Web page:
Published 4/9/2020

Sheltering in place?

Orthopaedic surgeons stress the importance of avoiding fall-related injuries at home

ROSEMONT, Ill. (April 9, 2020)—With shelter in place restrictions across the nation, social distancing may be the best option to protect your health in this current climate. But not acknowledging the dangers in your home while sheltering in place can bring risk for a fall injury. The American Academy of Orthopaedic Surgeons (AAOS) reminds people of all ages to be mindful of their surroundings in their homes in effort to maintain optimal bone and joint health.

“Not all falls cause serious injuries. According to the Centers for Disease Control and Prevention, however, one out of five falls does cause a serious injury such as a broken bone or even a head injury,” said orthopaedic trauma surgeon and AAOS spokesperson Todd Swenning, MD, FAAOS. “And while common perception is that falls only happen to older populations, the truth is that anyone is susceptible especially with increased family members in the home or changes to your daily routine. The good news is that most falls can be prevented with a few simple precautions.”

The AAOS encourages you to walk through every room in your home to identify fall-risks. Consider the following:   

Wear appropriate footwear: Wearing sturdy and proper footwear while in the house can help prevent falls.

  • Make sure your shoes are properly tied
  • Avoid socks without grips and replace stretched out or loose slippers

Consider bedroom modifications: A lack of lighting and clutter in a bedroom can make navigating a bedroom difficult. 

  • Place a lamp, telephone, or flashlight near your bed
  • Sleep on a bed that is easy to get into and out of
  • Install a nightlight along the route between your bedroom and the bathroom
  • Arrange clothes in your closet so that they are easy to reach

Adjust living areas: Thick carpets and floor clutter can be dangerous for those with balance issues or mobility issues. 

  • Arrange furniture so you have a clear pathway between rooms
  • Install easy-access light switches at room entrances so you will not have to walk into a dark room in order to turn on the light. Glow-in-the-dark switches also may be helpful.
  • Do not run extension cords across pathways; rearrange furniture
  • Secure loose area rugs with double-faced tape, tacks, or slip-resistant backing
  • Do not sit in a chair or on a sofa that is so low that it is difficult to stand up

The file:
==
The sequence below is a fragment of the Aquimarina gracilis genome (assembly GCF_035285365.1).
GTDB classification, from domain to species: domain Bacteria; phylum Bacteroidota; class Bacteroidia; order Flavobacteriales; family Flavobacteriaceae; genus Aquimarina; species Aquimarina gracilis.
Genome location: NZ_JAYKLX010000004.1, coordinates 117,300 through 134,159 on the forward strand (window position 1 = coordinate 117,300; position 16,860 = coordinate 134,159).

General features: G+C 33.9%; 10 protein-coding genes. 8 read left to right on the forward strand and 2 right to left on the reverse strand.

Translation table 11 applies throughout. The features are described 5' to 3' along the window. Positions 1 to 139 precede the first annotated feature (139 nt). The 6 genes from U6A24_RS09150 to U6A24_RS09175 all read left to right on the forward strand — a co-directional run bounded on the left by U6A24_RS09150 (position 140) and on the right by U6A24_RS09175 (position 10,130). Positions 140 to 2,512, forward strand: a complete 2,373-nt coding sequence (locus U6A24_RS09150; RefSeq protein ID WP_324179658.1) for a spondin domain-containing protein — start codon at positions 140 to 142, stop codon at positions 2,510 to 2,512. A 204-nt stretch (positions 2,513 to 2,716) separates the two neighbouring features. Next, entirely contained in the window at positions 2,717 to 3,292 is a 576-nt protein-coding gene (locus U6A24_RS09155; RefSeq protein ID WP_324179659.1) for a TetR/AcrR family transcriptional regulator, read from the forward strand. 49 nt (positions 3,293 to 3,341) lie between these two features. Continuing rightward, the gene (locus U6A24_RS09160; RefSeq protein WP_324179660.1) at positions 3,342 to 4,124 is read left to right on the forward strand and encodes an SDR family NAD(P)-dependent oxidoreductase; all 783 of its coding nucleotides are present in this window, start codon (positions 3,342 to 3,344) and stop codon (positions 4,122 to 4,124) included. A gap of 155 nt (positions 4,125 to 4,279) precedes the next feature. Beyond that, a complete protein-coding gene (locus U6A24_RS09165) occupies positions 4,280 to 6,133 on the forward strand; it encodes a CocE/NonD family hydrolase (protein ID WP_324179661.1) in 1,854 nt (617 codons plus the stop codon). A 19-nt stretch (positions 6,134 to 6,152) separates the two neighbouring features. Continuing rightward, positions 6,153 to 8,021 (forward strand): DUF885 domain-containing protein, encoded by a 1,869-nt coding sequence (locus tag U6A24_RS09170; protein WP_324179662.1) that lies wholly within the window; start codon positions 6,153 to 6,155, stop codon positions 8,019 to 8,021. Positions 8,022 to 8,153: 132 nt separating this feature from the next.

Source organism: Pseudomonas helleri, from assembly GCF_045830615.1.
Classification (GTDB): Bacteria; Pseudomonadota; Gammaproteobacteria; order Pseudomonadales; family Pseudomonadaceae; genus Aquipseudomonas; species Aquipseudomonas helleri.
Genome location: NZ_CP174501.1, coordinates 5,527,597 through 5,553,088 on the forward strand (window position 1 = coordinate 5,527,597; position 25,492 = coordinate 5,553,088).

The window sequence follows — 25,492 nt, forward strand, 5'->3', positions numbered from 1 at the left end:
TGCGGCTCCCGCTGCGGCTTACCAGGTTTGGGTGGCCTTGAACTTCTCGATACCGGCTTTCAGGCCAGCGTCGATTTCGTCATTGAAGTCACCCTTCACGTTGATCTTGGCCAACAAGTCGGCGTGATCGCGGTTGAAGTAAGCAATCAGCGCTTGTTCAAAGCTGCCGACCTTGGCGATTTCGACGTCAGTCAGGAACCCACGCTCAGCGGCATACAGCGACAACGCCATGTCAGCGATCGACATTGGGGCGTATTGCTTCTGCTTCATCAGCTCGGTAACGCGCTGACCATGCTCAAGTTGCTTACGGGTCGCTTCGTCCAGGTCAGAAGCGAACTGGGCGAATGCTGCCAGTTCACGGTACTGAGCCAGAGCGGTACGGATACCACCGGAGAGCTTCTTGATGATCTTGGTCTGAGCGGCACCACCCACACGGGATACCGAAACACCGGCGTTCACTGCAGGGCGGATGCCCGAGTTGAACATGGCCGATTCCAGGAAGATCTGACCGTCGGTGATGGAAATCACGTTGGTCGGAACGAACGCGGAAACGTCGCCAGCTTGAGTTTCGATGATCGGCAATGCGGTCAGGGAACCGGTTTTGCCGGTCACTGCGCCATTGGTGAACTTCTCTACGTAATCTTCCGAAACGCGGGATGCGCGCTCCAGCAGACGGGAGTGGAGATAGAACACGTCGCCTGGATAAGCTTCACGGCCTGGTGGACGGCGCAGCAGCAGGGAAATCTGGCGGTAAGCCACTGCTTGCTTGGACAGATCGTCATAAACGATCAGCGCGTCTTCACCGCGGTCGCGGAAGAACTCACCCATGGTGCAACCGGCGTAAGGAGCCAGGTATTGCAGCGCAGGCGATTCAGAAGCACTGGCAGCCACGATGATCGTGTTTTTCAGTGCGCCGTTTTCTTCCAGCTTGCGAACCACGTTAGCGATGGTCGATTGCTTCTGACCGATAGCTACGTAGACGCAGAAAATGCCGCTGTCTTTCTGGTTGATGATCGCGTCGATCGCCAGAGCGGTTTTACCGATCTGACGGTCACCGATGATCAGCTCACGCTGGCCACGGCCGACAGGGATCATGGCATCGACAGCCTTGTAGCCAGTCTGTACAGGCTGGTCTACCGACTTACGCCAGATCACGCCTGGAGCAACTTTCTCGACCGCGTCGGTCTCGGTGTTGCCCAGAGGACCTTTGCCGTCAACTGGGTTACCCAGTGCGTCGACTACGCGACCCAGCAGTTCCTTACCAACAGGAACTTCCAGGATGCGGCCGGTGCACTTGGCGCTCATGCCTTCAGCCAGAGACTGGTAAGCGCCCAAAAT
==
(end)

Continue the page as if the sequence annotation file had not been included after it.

Alter placement in heavy traffic areas like the kitchen: With children home from school and more “co-workers” in the kitchen, the likelihood for spills and trash increases.

  • Clean up immediately any liquids, grease, or food spilled on the floor
  • Store food, dishes, and cooking equipment within easy reach
  • Do not stand on chairs or boxes to reach upper cabinets

Pay attention to the stairs: Ensure stairs are clearly lit to create an unobstructed view and path.

  • Keep flashlights nearby in case of a power outage
  • Keep stairs clear of packages, boxes, or clutter
  • Repair loose stairway carpeting or wooden boards immediately

Keep a careful eye on the bathroom: With so many slick, hard surfaces and extra moisture, the often-confined bathroom space can pose some dangerous conditions.

  • Use a rubber mat or place nonskid adhesive textured strips inside the tub
  • Keep a nightlight in the bathroom
  • Place a slip-resistant rug adjacent to the bathtub for safe exit and entry
  • Never rush.

The AAOS notes that fall prevention at home goes beyond removing trip-and-fall hazards. Maintaining healthy bones and joints by staying physically active and adhering to a diet that includes plenty of calcium and Vitamin D will help improve balance and mobility confidence. Avoiding over consumption of alcohol and being aware of side effects if taking a medication will also help you be mindful of fatigue, balance limitations or confusion.

“We are working hard to reduce the need for people to go to the hospital during the COVID-19 crisis, not only to relieve pressure on staff, but also because we don’t want patients or healthcare workers exposed unnecessarily to the possibility of a COVID-19 infection,” added Swenning. “However, accidents do happen and if you need immediate assistance, call 911. Orthopaedic surgeons are also available via telemedicine for non-urgent bone and joint care, like a wrist injury, acute back pain, or a swollen knee.”

For more guidelines on preventing falls, visit

# # #

About the AAOS
With more than 39,000 members, the American Academy of Orthopaedic Surgeons is the world’s largest medical association of musculoskeletal specialists. The AAOS is the trusted leader in advancing musculoskeletal health. It provides the highest quality, most comprehensive education to help orthopaedic surgeons and allied health professionals at every career level to best treat patients in their daily practices. The AAOS is the source for information on bone and joint conditions, treatments and related musculoskeletal health care issues and it leads the health care discussion on advancing quality.

Follow the AAOS on Facebook, Twitter, LinkedIn and Instagram.

Contact AAOS Media Relations 

Deanna Killackey 


Lauren Riley